By Tim Kuhn
A common question that comes up from nonprofit and corporate hosts is how to hold a private event where clients, customers and sponsors can attend and, among other things, be served alcoholic beverages.
Often hosts apply to the Utah Department of Alcoholic Beverage Control (DABC) for event permits but what if you don’t want to go through the process or what if you just don’t need to? In either situation, if your event qualifies as a “private event” under Utah law you may be able to avoid such administrative burdens if you follow a few tips for operating a private event.
Pursuant to Section 102 of the Utah Alcoholic Beverage Control Act, a private event means “a specific social, business or recreational event: (i) for which an entire room, area, or hall is leased or rented in advance by an identified group; and (ii) that is limited in attendance to people who are specifically designated and their guests.”
A private event “does not include an event to which the general public is invited, whether for an admission fee or not.” Section 501 of the act further provides that “a person conducting a private event may not directly or indirectly sell or offer for sale an alcoholic product to a person attending the private event without first obtaining an event permit under this title.”
Although at face value the statutes may seem simple, there may be pitfalls that an unwary host can fall into with the DABC.
To help keep the alcohol pouring and serving compliant, below are seven tips for your private event:
1. Use a guest list. The private event should be limited to only invited guests such as clients, customers and sponsors of the host and their guests. Invited clients, customers and sponsors should be sent an invitation that is not available to the general public and be identified by the host on a guest list prepared in advance. Only guests listed and identified on the guest list should be permitted to enter the private event.
2. Do not sell admission to the private event. No individuals should be able to purchase admission to the event, whether in advance or during the event. Tickets should not be sold by the host since the event is a private event.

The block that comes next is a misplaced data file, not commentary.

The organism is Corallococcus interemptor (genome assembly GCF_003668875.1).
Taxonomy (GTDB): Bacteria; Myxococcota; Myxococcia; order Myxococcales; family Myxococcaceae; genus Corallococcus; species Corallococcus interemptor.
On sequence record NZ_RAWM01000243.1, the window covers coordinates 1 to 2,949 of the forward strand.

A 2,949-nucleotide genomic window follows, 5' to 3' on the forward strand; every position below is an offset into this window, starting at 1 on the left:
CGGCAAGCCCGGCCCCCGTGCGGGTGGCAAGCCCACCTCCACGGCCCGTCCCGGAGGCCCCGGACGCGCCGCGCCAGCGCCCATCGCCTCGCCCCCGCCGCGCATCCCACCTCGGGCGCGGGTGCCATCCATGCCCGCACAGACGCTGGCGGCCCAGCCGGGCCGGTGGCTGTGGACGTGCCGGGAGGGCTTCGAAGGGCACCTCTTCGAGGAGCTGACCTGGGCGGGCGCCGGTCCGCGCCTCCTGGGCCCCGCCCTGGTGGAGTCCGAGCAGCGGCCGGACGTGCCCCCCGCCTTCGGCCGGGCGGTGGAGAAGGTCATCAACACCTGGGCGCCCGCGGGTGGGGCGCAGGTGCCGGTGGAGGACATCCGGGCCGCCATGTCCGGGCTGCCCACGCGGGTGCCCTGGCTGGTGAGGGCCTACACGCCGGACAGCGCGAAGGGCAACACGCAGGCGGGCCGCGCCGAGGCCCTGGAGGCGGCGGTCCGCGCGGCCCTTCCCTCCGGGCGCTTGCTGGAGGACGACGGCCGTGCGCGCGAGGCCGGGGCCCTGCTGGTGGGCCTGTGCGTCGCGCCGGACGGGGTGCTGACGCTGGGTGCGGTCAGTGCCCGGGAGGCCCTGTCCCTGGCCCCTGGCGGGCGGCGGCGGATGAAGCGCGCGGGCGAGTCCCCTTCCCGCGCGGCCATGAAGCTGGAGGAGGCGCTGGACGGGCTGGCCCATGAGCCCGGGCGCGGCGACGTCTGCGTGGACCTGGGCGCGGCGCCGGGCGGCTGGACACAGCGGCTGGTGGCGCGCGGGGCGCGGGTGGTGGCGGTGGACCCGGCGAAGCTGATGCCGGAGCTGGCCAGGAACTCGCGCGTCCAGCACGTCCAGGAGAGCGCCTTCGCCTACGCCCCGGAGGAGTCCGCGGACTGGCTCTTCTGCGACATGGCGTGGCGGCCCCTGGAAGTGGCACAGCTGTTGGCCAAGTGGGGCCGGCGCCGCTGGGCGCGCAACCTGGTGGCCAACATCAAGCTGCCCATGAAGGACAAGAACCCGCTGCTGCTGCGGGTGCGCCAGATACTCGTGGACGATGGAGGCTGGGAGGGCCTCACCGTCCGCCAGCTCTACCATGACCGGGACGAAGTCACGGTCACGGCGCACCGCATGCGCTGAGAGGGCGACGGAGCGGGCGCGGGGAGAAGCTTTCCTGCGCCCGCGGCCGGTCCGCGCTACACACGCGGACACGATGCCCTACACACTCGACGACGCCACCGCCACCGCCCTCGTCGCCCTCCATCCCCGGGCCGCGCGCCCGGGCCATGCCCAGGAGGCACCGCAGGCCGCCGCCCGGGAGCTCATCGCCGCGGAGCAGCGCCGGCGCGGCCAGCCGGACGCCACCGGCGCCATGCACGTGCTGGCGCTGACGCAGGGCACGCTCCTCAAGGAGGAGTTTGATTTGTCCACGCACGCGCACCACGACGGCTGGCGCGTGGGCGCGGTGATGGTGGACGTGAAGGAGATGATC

3. Do not use reservation fees to subsidize purchase of alcohol for the private event. At the option of the host, invited guests may reserve a table for a fee; however, the fee should not be used to subsidize or offset the cost to the host to purchase alcohol. Note that other invited guests must still be able to gain entrance and have access to the event whether or not such guests reserve a table.
4. Use host-employed servers. If the host wants to have individuals employed to serve the alcoholic products at the event, such persons should be employed by the host and not by a sponsor, client or other third party.
5. Do not use sponsorship money to subsidize the purchase of alcohol for the event. So long as the host is a non-retailer, the host will not be restricted from receiving something of value, like money, from an industry member. The host can enter into sponsorship agreements or memorandums of understanding. The host should, however, make it clear that the sponsorship dollars are not specifically provided for the purchase of alcohol.
6. Do not have third party pay for and obtain purchased alcohol for the event. Any alcohol served at a private pvent should be paid for and obtained by the non-retailer event host. An industry member should not provide monies to the host to purchase alcoholic products.
7. Do not have kegs at the private event. No kegs. The event premises cannot qualify as a private event if alcoholic products are to be dispensed from kegs. Any beer served by the host at the event must be served in bottles or cans and not on draft from a keg.
Hopefully these tips will help you host a successful private event. Please note that these are general tips and each situation should be analyzed in accordance with the relevant statutes, including sections 102 and 501 of the act. You should consider consulting counsel to help assess whether your event is in compliance.
Tim Kuhn is an attorney in the Salt Lake City office of Snell & Wilmer. His practice is concentrated in business and finance with an emphasis on corporate governance, mergers and acquisitions, private placements, securities law compliance, joint ventures and general corporate matters.